As soon as you hear the title, you can probably guess what kind of film The Book of Eli is going to be. Yes, it is the story about a man named Eli (played by Denzel Washington, who is also one of the film’s producers), who has a book; it is also about the Bible, which in this case seems to provide not a set of beliefs but simply the hope that humanity has a future.
The films of Austrian director Michael Haneke offer no easy answers. Haneke presents the time, place, characters and backstory before eventually revealing a problem. This might or might not become the film’s focus: other problems pop up, new characters materialize, and various possibilities present themselves.
Back in 1994, when Peter Jackson was a relatively unknown director, he made the small but brilliant Heavenly Creatures, a tale about an “unhealthy” friendship between two teenage girls in 1950s New Zealand that led to bloody matricide. It remains my favorite film by this extremely talented filmmaker.
It’s 1967 in Minnesota, and life is getting more and more difficult for physics professor Larry Gopnik (Michael Stuhlbarg). Despite his best efforts to be a good man, a respected member of his Jewish community, a bona fide mensch, the structure of his life is collapsing like the walls of Jericho.
In the make-believe world of The Invention of Lying, everyone strictly obeys God’s ninth commandment. Alas, in spinning this ambitious morality play, the filmmakers violate a screenwriting commandment: thou shalt not get cold feet in the third act.
Bright Star is a die-hard romantic’s romance, eschewing tawdriness in favor of shy smiles, stolen glances and soft kisses. It helps, of course, that half of its pas de deux is John Keats (Ben Whishaw), the frail Romantic poet who died of tuberculosis in 1821 at age 25.
The idea of bartering or battling with the devil for one’s soul is an old one. Cold Souls, a low-budget independent film written and directed by Sophie Barthes, is the first tale I have encountered that deals with soul “storage”—the idea that souls can be removed, stored and transplanted.
Halfway through Michael Mann’s Public Enemies, about the time I should have been engrossed in the tommy-guns-a-blazin’ battle between bad guy John Dillinger (Johnny Depp) and good guy Melvin Purvis (Christian Bale), I found myself staring at the beautiful overcoat Dillinger was wearing, the hip sunglasses he had on and the way Purvis’s stylish hat was nattily cocked upon his head.
The first feature-length film by video installation artist Steve McQueen (no relation to the late actor) presents a detailed and disturbing look at conditions inside Northern Ireland’s Maze Prison in 1981. Angry members of the Irish Republican Army were jailed—some for relatively minor offenses—denied political-prisoner status and subjected to regular beatings by British guards.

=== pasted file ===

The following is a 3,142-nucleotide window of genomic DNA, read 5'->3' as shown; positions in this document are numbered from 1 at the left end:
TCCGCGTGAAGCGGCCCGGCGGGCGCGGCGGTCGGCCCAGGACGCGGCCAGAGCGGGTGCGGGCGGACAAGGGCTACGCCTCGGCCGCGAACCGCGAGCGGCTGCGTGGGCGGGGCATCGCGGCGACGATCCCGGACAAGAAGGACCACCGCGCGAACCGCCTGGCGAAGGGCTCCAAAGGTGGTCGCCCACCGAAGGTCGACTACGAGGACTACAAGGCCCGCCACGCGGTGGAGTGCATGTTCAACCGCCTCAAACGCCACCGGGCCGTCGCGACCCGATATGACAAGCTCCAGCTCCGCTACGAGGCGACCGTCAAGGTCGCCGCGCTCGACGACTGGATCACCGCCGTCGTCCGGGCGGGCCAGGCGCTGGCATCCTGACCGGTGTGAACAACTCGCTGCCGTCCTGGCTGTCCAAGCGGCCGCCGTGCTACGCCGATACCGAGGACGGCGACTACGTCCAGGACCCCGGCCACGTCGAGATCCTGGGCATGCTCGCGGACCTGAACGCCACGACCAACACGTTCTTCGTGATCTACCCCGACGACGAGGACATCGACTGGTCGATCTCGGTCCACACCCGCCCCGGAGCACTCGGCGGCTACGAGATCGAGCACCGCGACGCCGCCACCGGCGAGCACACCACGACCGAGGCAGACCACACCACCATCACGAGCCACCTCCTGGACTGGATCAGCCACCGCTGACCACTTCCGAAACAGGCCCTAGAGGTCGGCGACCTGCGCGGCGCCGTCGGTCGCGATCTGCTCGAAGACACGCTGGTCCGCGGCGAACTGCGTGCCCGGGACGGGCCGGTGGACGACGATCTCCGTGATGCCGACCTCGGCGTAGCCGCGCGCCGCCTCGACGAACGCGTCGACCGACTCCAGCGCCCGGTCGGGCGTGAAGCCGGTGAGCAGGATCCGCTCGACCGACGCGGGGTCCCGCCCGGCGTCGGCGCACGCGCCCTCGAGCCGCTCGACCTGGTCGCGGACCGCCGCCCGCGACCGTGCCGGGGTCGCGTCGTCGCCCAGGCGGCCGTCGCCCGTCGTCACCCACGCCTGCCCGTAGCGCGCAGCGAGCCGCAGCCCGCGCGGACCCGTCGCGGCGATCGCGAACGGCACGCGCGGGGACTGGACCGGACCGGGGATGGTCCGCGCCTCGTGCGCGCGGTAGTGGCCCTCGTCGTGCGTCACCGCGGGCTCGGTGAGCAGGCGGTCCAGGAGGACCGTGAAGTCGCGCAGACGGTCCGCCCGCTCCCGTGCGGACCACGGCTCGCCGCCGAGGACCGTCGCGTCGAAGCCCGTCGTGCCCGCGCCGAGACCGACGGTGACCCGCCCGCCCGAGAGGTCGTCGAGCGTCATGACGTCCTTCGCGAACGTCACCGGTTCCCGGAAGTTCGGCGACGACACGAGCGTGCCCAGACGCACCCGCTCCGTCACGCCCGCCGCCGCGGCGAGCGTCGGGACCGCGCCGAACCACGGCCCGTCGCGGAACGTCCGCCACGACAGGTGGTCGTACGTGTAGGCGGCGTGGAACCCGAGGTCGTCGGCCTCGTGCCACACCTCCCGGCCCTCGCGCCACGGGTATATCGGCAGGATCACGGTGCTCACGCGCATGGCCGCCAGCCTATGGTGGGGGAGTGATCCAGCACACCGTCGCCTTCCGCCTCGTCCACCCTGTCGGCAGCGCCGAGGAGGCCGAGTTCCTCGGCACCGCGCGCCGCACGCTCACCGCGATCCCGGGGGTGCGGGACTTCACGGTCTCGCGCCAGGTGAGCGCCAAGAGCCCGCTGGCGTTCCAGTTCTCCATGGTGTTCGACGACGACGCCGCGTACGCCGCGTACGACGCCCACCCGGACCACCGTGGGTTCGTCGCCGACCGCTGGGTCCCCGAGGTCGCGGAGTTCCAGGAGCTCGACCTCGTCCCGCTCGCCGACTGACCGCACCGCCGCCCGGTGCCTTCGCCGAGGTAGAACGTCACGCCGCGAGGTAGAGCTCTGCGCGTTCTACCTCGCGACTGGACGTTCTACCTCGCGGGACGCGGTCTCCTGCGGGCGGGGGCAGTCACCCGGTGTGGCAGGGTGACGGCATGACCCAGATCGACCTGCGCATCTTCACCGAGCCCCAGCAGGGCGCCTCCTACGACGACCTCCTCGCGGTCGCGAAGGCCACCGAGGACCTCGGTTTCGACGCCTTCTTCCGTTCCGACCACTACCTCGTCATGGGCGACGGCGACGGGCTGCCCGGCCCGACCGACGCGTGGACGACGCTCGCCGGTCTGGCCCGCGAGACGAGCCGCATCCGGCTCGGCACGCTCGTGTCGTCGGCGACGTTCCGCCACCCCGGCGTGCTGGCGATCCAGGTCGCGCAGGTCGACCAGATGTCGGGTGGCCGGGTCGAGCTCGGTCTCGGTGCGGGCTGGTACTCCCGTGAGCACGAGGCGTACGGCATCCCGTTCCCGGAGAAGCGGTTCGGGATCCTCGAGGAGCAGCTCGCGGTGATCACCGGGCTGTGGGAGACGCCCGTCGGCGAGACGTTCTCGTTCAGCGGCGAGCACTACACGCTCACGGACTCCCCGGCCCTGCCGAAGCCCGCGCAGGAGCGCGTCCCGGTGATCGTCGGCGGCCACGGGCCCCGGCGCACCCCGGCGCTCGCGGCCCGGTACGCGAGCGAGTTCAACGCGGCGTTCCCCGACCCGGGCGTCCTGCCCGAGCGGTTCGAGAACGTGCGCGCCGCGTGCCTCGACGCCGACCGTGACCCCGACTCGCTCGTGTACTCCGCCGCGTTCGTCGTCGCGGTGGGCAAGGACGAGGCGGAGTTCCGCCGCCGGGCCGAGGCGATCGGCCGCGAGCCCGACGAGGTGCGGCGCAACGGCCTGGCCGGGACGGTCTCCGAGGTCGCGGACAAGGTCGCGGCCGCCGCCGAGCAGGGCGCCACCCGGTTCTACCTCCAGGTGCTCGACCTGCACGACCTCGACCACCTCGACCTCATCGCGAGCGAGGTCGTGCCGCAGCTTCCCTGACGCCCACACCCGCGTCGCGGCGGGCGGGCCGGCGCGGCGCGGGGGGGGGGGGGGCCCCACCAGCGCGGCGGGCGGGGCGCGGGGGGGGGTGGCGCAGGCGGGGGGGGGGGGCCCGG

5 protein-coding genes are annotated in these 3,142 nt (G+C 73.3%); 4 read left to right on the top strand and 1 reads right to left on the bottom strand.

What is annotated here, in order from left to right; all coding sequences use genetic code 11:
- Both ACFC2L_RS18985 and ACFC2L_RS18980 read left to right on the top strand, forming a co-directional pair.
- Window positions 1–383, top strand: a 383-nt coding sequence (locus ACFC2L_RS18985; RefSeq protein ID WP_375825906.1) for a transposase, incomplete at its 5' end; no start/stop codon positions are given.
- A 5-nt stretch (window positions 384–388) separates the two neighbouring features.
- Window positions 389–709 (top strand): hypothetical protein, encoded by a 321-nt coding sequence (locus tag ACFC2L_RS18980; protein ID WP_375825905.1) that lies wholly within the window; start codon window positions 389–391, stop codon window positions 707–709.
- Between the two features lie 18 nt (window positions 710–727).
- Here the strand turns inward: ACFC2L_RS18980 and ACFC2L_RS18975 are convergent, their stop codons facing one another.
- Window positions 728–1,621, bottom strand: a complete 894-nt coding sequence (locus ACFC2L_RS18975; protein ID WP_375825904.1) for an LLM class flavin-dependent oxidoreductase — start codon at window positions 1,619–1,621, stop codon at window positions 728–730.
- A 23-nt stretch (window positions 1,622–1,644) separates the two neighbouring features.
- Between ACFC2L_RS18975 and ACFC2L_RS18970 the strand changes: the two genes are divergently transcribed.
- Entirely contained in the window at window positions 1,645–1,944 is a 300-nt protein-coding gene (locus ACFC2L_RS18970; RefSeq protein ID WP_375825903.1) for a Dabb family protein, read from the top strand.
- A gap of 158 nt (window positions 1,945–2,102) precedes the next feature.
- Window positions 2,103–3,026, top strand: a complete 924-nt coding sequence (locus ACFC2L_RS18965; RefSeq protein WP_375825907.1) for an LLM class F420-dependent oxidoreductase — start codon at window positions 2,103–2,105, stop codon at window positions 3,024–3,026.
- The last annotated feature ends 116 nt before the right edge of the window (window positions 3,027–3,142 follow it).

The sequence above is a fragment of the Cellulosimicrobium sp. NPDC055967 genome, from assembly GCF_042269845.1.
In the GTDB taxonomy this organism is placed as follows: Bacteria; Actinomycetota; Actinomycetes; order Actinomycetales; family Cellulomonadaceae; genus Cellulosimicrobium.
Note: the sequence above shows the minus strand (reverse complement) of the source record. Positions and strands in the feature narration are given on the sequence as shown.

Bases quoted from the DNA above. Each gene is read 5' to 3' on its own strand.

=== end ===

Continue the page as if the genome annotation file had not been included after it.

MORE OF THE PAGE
A well-established French cinematic tradition is to spin out a story that seems to be about very little—until you get a peek beneath the surface and can see it is about a dizzying number of things. Then the themes and symbols rain down, forcing you to watch and listen carefully lest you miss one of the clues that helps explain, perhaps even solve, the tale.
The low-budget English production Is Anybody There? is now reaching screens in the United States, thanks to the presence of Michael Caine in the lead role. The action takes place at Lark Hall, a family-run nursing facility. As one aging resident dies, another arrives to take over the bed—a cycle of life and death accepted mostly with a nod and a shrug.
An old Senegalese proverb says, “An elder who dies is like a library that burns.” This belief is at the heart of the small but moving independent film Goodbye Solo, directed and co-written by Ramin Bahrani. It’s also the conviction that drives the main character, Solo (Souléymane Sy Savané), an upbeat Senegalese immigrant to the U.S.
Nominated as Best Foreign Film at the Academy Awards and awarded the Grand Jury Prize at the Cannes Film Festival, Gomorrah chronicles the violent activities of the Camorra, or “the System,” the sprawling crime syndicate in Naples and surrounding provinces. The film, directed by Matteo Garrone, is based on a 2006 book by Roberto Saviano, which was a best seller in Italy.
Wendy Carroll (Michelle Williams) is a homeless woman driving cross-country with her dog, Lucy, and sleeping in her car at night to save money and stay warm. One morning, her car won’t start. Her funds are limited, and she finds herself at the mercy of the local mechanic (Will Patton). She panics and shoplifts some dog food. She is caught and arrested.
Bernhard Schlink’s 1995 novel The Reader is a tricky book to adapt to film. The plot—about how Michael Berg, a teenager in Germany in the 1950s, falls in love with an older woman with a mysterious past—may seem neat and tidy, but the story is actually about fear and guilt, ethical responsibility and moral ambiguity.
The story of the proud and vital man who has lost his power and nobility is a recurrent theme, especially at the movies. Films have specialized in showing us the washed-up boxer (The Set-Up, Requiem for a Heavyweight, Fat City) and cowboy (Red River, The Gunfighter, Unforgiven).
It is commonly assumed, and regularly taught, that the key difference between playwriting and screenwriting is that the former tells the bulk of its story with words (it is dialogue-driven), while the latter relies more heavily on images (it is camera-driven).